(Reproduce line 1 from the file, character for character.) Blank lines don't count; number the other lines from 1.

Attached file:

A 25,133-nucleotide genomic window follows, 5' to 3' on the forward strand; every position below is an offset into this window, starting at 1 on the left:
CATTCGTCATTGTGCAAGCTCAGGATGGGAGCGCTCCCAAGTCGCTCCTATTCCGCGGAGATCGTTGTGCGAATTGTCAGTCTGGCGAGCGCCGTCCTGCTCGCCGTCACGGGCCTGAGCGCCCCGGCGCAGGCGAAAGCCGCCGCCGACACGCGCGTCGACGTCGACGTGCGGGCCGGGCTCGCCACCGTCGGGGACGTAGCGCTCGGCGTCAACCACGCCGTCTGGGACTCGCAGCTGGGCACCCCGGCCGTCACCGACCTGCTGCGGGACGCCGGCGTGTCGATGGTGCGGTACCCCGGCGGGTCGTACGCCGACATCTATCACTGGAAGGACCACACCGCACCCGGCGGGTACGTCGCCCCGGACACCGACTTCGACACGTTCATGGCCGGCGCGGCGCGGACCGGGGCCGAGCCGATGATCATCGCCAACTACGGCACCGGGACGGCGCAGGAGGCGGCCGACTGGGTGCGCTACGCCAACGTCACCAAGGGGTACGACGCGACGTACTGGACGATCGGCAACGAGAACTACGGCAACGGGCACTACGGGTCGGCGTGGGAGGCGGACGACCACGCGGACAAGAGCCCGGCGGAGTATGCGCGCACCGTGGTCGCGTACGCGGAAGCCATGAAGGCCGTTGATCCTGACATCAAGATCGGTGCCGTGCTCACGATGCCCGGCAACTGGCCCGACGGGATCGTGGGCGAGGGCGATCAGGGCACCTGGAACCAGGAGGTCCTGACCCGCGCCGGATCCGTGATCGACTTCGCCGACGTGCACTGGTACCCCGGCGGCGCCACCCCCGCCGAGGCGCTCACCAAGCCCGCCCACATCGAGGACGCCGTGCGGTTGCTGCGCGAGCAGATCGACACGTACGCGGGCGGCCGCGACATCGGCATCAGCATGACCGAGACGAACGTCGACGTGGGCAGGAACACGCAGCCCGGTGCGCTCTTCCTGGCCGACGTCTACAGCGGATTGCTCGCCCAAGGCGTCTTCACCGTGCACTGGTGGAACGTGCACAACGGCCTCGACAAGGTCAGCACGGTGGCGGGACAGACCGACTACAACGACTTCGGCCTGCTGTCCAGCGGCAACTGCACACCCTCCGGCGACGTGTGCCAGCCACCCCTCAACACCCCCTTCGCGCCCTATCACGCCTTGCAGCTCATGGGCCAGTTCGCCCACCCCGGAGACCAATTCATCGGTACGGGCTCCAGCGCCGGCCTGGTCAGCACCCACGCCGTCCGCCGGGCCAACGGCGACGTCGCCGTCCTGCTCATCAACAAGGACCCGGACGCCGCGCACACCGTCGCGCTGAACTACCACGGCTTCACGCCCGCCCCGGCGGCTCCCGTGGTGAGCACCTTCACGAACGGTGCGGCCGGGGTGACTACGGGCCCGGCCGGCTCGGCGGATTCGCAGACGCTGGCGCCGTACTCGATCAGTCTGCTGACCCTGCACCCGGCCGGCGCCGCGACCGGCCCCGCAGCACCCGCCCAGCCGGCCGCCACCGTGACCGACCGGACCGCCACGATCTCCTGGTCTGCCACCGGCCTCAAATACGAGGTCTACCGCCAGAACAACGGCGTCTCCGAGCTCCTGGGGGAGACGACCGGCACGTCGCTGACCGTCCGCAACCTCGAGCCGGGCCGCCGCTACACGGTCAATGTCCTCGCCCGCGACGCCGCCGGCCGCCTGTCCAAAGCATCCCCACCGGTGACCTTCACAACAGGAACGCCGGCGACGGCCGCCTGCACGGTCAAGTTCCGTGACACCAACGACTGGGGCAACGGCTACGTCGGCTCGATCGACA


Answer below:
A 25,133-nucleotide genomic window follows, 5' to 3' on the forward strand; every position below is an offset into this window, starting at 1 on the left: